Temple Bar has always been popular – the Vikings set up camp here as far back as 795 AD. Their settlement remains can be seen in Dublin Castle today. In the 17th century, British diplomat, Sir William Temple built his grand residence and gardens on the site, the name stuck and Temple Bar was born.
Temple Bar has the highest density of pubs in Dublin and popular venues include The Palace Bar, The Temple Bar Pub, Oliver St John Gogarty's and The Auld Dubliner. The streets are often lined with musicians and performers and the area has a great atmosphere. Some pubs can be extremely busy, especially at the weekends.
The Clarence Hotel is a four-star 50-room hotel located on Wellington Quay, in the Temple Bar neighbourhood, on the River Liffey. It was built in 1852, and bought by U2 lead singer Bono and lead guitarist The Edge in 1992.
Sites and Places to Visit within Easy Reach of the Double Tree by Hilton
and City Centre
St Stephen’s Green is Ireland’s best known Victorian public park and was created in 1663. The current layout was designed and built in 1880 and was financed by Arthur Guinness.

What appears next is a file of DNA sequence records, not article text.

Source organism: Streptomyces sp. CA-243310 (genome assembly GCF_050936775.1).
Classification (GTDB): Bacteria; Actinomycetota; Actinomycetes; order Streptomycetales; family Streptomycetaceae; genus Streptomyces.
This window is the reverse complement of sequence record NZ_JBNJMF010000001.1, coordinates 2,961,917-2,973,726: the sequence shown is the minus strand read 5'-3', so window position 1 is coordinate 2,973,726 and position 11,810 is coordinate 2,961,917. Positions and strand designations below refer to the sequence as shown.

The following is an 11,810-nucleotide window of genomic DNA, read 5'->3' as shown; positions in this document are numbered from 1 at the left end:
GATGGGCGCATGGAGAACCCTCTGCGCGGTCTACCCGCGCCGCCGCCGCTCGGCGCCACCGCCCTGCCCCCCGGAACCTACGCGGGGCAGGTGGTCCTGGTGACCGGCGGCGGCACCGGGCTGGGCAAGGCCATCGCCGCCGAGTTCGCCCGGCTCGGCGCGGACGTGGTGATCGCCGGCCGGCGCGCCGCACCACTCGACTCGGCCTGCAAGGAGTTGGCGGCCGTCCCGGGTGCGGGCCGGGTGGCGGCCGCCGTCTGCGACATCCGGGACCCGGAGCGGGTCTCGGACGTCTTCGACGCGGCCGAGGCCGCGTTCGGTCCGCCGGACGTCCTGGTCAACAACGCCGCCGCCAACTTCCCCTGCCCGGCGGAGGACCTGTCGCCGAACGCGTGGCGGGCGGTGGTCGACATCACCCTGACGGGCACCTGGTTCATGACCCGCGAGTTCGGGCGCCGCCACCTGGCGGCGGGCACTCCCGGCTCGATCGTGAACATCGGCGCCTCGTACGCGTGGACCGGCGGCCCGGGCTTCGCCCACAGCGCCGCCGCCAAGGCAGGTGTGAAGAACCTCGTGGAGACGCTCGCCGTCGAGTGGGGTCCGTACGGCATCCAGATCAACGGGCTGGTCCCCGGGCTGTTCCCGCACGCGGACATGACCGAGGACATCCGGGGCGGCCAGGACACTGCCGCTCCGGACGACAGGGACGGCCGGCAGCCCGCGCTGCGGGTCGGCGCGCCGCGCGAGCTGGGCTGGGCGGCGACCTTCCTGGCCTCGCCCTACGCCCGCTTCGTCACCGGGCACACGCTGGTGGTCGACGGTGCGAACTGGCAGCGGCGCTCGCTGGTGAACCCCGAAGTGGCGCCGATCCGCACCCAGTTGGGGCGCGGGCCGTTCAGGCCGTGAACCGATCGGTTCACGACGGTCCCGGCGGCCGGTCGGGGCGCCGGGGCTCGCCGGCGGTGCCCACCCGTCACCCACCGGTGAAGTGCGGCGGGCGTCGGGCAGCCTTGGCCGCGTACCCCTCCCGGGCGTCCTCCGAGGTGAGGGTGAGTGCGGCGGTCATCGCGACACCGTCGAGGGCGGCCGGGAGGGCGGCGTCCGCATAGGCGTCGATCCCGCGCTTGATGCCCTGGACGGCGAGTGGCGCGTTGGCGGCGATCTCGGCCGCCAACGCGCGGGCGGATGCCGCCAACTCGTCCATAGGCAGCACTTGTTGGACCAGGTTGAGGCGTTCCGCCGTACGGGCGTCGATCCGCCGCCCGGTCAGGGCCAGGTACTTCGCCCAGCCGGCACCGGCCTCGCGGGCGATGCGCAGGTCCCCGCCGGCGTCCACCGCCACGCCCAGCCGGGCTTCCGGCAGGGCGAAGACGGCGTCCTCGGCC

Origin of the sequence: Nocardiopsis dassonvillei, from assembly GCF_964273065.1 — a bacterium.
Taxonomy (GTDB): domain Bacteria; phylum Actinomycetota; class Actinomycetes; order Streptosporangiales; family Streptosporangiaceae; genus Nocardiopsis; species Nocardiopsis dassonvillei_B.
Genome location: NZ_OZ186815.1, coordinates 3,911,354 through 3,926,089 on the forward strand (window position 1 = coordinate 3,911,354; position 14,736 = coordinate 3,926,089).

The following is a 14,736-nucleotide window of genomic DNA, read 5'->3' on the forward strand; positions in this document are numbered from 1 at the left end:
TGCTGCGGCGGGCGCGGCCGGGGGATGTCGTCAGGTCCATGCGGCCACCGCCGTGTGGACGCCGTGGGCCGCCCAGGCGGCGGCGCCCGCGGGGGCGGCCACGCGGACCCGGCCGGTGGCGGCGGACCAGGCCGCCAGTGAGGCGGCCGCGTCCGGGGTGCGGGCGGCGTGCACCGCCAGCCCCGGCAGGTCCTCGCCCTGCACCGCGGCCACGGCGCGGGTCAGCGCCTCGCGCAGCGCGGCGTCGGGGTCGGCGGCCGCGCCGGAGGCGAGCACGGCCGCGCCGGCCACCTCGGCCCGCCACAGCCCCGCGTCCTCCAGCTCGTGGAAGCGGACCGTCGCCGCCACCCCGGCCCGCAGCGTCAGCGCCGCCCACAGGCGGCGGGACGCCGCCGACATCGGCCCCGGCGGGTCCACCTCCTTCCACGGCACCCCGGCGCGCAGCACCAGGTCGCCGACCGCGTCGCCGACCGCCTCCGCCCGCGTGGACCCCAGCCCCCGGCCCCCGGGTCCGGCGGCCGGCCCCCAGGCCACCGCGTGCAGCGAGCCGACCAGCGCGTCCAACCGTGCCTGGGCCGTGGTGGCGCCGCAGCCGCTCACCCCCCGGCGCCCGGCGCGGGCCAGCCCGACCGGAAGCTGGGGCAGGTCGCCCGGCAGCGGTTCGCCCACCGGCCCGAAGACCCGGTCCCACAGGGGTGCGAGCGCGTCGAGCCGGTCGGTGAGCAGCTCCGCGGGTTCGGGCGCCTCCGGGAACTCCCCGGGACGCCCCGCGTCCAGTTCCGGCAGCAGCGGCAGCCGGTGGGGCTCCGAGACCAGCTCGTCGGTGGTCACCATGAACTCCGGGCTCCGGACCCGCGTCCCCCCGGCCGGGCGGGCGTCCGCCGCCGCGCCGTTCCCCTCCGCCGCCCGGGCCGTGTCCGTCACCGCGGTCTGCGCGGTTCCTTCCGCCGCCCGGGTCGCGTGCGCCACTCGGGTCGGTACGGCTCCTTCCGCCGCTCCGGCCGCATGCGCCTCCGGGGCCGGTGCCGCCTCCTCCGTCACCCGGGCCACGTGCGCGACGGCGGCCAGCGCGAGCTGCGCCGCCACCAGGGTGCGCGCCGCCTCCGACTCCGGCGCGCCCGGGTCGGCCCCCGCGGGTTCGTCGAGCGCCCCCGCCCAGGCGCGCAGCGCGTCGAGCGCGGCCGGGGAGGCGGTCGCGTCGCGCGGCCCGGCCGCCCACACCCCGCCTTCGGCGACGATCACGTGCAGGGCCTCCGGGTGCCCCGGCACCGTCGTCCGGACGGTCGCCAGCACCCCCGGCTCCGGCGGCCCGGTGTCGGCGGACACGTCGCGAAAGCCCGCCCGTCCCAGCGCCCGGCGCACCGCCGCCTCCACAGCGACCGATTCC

The Shelbourne Hotel on St Stephen's Green has been the location of several key moments of Irish history. The Irish Constitution was drafted in 1922 in room 112, which is now known as the Constitution Room.
Trinity College was built in 1592 by the Tudor Kings of England as a Protestant only university. It was conceived as an attempt to solidify Protestant dominance in Ireland. The library houses a vast collection of important manuscripts, the most famous of which is the Book of Kells. Authors Bram Stoker, Jonathan Swift and poet Oscar Wilde have all attended
Dublin Castle off Dame Street, was until 1922, the seat of the United Kingdom Government's administration in Ireland, and is now a major Irish Government complex. Most of it dates from the 18th century.
Leinster House is the two house Irish Parliament called Dail Eireann (Assembly of Ireland) and was used by Irish architect John Hoban as inspiration for his design of the White House in DC.
Grafton Street is one of Dublin’s premiere shopping streets, home to department stores and boutique shopping centres.
Sites to visit if you have a half day
10 minutes’ walk from the Double Tree by Hilton is a commuter train line called the Dart (Dublin Area Rapid Transit). Fares with a Leap Card cost approximately €3.
Take this train north to Howth or Malahide or south to Dun Laoghaire. All have nice marinas, shops and restaurants. Malahide has a Castle. Dun Laoghaire is a ferry and mail port. Howth has light house on the pier and has a selection of walking paths on Howth Head cliff top.